When traffic is light, I enjoy driving, but if I had my druthers, I'd be chauffeured in Atlanta's nasty bumper-to-bumper driving where everyone is constantly weaving in and out and changing lanes for no apparent reason.

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    1. The situation in Puerto Rico is so dire. I think people sometimes forget that they're US citizens which doesn't help with the media coverage of the situation (although to be fair there seems to be more coverage today). How cool that you guys are hams. I got my ham license, but haven't used it. yet.

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  13. Best wishes to that family, and all those suffering. Beautiful pictures. That sure looks like a cannon to me. As for colors, purple was my absolute favorite growing up. Now I honestly cannot say. I saw something in a bright yellow earlier that made me smile. Be well!

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    1. Bright yellow is a very cheerful color too. Orange and yellow get on well together.

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  14. I like strong colors and orange is one of my favorites. I even have our aft head painted orange! it positively glows. And although you'd think it would, it doesn't make me look like a cheeto. I wish our dinghy was orange. When I bought it, they had advertised it as 'white'. But it's not white, either. It's sort of a white with a green undertone. Not attractive, but serviceable as heck. I forgave the color and named it 'Penguin'.

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    1. An orange head - how fun!! That would be a cheerful color to brush your teeth to in the mornings.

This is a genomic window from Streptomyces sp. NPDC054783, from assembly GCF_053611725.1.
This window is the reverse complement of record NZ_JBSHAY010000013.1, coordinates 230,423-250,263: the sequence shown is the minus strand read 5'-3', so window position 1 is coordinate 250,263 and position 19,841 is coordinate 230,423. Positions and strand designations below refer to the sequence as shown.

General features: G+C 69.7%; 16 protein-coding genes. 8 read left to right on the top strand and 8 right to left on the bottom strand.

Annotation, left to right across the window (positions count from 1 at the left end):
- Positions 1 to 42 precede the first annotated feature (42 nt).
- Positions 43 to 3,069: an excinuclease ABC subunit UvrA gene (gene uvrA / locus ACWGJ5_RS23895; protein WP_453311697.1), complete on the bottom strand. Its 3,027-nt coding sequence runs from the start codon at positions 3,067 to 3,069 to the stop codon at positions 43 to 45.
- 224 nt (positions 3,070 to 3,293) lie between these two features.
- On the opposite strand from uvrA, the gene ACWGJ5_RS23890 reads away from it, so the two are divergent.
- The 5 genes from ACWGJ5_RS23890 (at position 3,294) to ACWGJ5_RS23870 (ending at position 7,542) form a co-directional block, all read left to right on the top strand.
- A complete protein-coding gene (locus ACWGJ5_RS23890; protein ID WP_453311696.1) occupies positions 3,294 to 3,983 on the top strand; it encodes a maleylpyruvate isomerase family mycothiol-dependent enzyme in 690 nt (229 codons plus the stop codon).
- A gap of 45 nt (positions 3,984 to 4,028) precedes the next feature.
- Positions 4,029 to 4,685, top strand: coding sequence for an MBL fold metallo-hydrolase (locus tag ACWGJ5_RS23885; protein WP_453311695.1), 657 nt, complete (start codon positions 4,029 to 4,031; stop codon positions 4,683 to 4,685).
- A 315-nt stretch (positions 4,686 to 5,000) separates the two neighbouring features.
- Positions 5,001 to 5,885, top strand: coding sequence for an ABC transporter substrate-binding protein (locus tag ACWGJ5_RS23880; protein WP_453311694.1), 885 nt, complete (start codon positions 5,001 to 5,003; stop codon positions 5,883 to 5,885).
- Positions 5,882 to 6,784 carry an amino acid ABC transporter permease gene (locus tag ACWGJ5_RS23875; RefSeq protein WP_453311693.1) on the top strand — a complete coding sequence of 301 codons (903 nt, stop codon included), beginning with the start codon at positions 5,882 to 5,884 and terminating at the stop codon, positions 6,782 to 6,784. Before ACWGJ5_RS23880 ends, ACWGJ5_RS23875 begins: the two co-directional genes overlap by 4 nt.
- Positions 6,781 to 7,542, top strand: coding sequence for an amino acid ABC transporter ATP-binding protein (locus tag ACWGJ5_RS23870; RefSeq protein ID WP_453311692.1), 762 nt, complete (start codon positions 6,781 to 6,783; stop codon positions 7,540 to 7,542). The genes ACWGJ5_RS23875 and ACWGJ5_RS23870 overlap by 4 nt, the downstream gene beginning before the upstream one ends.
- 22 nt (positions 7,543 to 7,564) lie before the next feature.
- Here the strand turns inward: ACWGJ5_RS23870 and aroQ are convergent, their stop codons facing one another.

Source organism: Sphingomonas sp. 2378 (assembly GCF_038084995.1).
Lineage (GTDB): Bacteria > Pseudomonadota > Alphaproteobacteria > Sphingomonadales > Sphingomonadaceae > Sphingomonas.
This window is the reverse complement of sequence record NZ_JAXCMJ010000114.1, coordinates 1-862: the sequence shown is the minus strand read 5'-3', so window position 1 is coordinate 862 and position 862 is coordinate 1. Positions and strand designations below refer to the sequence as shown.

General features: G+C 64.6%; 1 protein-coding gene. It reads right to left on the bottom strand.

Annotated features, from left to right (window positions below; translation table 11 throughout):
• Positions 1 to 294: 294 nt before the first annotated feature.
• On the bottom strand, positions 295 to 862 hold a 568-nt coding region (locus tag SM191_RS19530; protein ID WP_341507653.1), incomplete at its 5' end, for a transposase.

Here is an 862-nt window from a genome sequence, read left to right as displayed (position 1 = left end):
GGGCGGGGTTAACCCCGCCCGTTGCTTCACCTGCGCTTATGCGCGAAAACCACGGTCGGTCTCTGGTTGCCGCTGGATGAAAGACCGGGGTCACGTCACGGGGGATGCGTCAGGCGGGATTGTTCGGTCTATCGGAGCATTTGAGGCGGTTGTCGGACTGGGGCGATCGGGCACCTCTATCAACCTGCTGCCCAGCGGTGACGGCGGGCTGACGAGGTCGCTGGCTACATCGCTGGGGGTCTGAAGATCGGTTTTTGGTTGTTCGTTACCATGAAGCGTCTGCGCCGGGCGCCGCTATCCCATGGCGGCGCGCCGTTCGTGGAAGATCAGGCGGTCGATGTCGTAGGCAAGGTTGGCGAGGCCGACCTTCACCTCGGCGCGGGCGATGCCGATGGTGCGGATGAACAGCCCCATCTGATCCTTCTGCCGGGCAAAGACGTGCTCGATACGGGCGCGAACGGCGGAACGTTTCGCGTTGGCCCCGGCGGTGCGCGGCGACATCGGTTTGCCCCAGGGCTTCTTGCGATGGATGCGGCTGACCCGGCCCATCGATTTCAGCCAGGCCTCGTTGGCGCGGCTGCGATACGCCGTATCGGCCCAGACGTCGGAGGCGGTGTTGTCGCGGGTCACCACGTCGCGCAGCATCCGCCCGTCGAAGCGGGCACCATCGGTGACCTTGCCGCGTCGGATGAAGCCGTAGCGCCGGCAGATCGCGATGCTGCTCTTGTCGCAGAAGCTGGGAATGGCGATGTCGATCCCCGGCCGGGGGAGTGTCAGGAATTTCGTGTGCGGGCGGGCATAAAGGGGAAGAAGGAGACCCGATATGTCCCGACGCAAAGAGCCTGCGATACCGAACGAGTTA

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  15. I looked at that post - awful pictures of the devastation, that poor family. On a happier note, the pictures of your jungle cruising look lovely. Orange has unfortunate, sectarian affiliations here. I think my favourite colour is blue, but sometimes it’s red.

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    1. Ah...that's true about the color orange in Scotland. I had forgotten that. :-(

      Lots of people seem to like blue. I bet it would win color of the year if we put it to a vote.

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  16. We loved Hope Town. It was one of our favorite stops in the Bahamas. However, all those boats on moorings in the harbor that never move all season and no pump out facilities. Needless to say we went in with a full water tank so we wouldn't need to run the water maker. Saw some nasty stuff float by the boat there. Aren't you glad I posted this wonderful word picture :)

    Mark

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    1. Well, I certainly can't get that word picture out of my head now :-) Smart move to make sure your water tanks were topped up.

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  17. The boat is called a Bahamian Sloop. Now mostly used for racing, it was originally used for fishing and diving for conch.

    Wow...that story with Jody, Peter, Brig and Betsy was just heartbreaking! Thank God they were able to leave without a passport! My ex husband insisted we get passports for both children when they were born, I always thought it was silly, but this is a perfect example of why you might need to travel in a hurry. They made it out with their lives and that is all that really matters.
    They, and the islands, WILL rebuild!

    Thank you for sharing that story.

    - Lisa

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    1. They were so lucky that she was able to get permission to travel to the States with the baby. That must have been so stressful on top of all of the stress they already had going on at the moment.

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  18. Since having read your blog for awhile now, I did think about people who live on their boats, something I don't think I ever really considered before, during other hurricanes. Really scary stuff.

    I like orange well enough, it's just not my favorite. I'm more of a purple/blue kind of girl. :)